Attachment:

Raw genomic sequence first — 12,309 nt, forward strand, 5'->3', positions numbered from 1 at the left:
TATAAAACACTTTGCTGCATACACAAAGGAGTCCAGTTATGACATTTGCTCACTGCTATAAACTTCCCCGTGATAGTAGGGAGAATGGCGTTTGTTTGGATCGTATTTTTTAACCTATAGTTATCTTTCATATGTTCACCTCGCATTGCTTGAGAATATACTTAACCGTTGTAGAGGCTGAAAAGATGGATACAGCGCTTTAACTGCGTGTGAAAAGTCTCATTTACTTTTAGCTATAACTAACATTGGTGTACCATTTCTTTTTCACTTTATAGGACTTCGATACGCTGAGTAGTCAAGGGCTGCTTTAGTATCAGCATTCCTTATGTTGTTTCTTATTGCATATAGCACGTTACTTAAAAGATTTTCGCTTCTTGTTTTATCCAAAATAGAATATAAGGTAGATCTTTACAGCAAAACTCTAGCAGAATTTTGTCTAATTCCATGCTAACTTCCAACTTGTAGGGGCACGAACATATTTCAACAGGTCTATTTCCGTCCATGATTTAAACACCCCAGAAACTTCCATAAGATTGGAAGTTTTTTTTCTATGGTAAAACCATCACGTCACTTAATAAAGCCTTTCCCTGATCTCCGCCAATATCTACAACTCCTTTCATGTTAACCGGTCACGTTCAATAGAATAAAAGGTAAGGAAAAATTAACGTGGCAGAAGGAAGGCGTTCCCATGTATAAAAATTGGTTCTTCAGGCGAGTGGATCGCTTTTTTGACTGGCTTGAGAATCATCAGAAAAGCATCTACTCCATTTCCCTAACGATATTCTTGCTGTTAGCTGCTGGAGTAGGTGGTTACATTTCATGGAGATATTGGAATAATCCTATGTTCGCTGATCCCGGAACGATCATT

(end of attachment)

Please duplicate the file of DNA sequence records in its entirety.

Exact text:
Raw genomic sequence first — 12,309 nt, forward strand, 5'->3', positions numbered from 1 at the left:
TATAAAACACTTTGCTGCATACACAAAGGAGTCCAGTTATGACATTTGCTCACTGCTATAAACTTCCCCGTGATAGTAGGGAGAATGGCGTTTGTTTGGATCGTATTTTTTAACCTATAGTTATCTTTCATATGTTCACCTCGCATTGCTTGAGAATATACTTAACCGTTGTAGAGGCTGAAAAGATGGATACAGCGCTTTAACTGCGTGTGAAAAGTCTCATTTACTTTTAGCTATAACTAACATTGGTGTACCATTTCTTTTTCACTTTATAGGACTTCGATACGCTGAGTAGTCAAGGGCTGCTTTAGTATCAGCATTCCTTATGTTGTTTCTTATTGCATATAGCACGTTACTTAAAAGATTTTCGCTTCTTGTTTTATCCAAAATAGAATATAAGGTAGATCTTTACAGCAAAACTCTAGCAGAATTTTGTCTAATTCCATGCTAACTTCCAACTTGTAGGGGCACGAACATATTTCAACAGGTCTATTTCCGTCCATGATTTAAACACCCCAGAAACTTCCATAAGATTGGAAGTTTTTTTTCTATGGTAAAACCATCACGTCACTTAATAAAGCCTTTCCCTGATCTCCGCCAATATCTACAACTCCTTTCATGTTAACCGGTCACGTTCAATAGAATAAAAGGTAAGGAAAAATTAACGTGGCAGAAGGAAGGCGTTCCCATGTATAAAAATTGGTTCTTCAGGCGAGTGGATCGCTTTTTTGACTGGCTTGAGAATCATCAGAAAAGCATCTACTCCATTTCCCTAACGATATTCTTGCTGTTAGCTGCTGGAGTAGGTGGTTACATTTCATGGAGATATTGGAATAATCCTATGTTCGCTGATCCCGGAACGATCATT